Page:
There are partnerships like these in various forms all across the country, helping schools and districts ease financial hardships and improve student services and outcomes. As government funding falters, education leaders might wish to consider the full range of opportunities for working with businesses and community organizations to help them provide a great education despite these hard times.

Tuesday, September 13, 2011

Why do we do it?

I'm a big fan of education reform in theory - but in action, it's been pretty disappointing stuff. We spend all our energy debating the type and frequency assessments, how to impose standards, how to train teachers, how many and what kind of charter schools to allow, whether to make vouchers possible, and so, so much more.

But when is the last time you heard someone step back and ask, "Why do we educate?" It seems that if we could agree on a shared purpose - what we really want to accomplish as a society through the process of public education - it would be far easier to gain consensus on the path forward.

As Neil Postman wrote in “The End of Education” (1996),

In tracking what people have to say about schooling, I notice that most of the conversation is about means, rarely about ends. Should we privatize our schools? Should we have national standards of assessment? How should we use computers? What use can we make of television? How shall we teach reading? And so on. Some of these questions are interesting and some are not. But what they have in common is that they evade the issue of what schools are for. It is as if we are a nation of technicians, consumed by our expertise inhow something should be done, afraid or incapable of thinking about why.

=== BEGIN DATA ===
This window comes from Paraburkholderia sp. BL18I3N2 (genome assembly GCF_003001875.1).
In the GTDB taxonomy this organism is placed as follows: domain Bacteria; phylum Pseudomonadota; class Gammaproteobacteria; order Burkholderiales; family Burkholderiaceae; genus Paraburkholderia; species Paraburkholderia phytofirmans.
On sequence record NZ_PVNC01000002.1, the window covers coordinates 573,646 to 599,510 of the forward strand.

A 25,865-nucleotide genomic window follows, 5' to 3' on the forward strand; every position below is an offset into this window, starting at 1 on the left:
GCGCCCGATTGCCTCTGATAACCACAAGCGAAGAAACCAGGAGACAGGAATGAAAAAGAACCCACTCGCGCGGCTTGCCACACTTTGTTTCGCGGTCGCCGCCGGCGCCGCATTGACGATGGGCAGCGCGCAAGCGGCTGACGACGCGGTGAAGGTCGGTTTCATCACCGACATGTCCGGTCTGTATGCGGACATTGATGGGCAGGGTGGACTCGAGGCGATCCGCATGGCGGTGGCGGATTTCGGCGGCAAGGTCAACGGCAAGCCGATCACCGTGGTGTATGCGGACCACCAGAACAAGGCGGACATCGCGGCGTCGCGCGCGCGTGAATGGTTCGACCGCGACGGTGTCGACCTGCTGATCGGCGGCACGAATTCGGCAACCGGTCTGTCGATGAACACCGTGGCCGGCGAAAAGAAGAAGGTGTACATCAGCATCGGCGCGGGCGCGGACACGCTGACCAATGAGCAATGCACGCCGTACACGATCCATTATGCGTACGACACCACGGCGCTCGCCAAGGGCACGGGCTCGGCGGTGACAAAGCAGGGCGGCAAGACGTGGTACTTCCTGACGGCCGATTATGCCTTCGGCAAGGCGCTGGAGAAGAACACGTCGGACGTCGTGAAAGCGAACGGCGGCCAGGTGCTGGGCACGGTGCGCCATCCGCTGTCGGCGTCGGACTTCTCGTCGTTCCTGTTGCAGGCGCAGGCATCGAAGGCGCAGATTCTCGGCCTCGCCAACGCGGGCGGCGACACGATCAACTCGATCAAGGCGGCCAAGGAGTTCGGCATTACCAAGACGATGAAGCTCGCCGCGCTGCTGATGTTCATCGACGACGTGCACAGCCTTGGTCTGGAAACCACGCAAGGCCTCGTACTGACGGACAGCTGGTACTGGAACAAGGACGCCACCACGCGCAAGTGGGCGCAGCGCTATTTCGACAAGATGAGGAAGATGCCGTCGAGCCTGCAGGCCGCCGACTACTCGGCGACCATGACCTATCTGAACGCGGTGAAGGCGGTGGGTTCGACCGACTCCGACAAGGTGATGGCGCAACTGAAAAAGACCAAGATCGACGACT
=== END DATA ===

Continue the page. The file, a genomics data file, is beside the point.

If you want to know the root cause of our public disengagement in education, and the battles between educators and community leaders, this is it: We have different ideas about what public education is and what it is supposed to do. Fix that and you'll take a huge step forward.

Friday, September 09, 2011

Back to blogging

I remember my first blog post well: It was on September 10, 2005, just six days before I opened DeHavilland Associates. My older son was just three years old; my younger was a bun in the oven; my wife and I were just about to celebrate our 6th wedding anniversary; and I was both scared and excited about my new business.

In that first post, I laid out my reasoning for launching DHA – essentially to reconnect schools to the communities they serve. Over the past six years I’ve remained committed to that vision, trying numerous strategies to move the ball forward. In addition to consulting with companies and nonprofits individually I’ve held national conferences and webinars; published white papers, a newsletter, and a soon-to-be-announced book; hosted an online clearinghouse called the Business/Education Partnership Forum; and of course posted regularly to this blog for the first four years of the company’s existence.

I stopped blogging a couple of years ago, not because I didn’t enjoy it (I did), but because the time required to publish our newsletter, the K-12 Partnership Report, was so significant that I just didn’t have time to do both. Now that I’ve finally shuttered the newsletter (more on that in a separate post), I’m excited to be able to get back to posting here.

Check back often for new posts on all aspects of community/school partnerships; in the meantime, I would encourage you to explore previous posts and also go over to the KPR site to review old issues of the newsletter – you’ll find some great stuff in both places.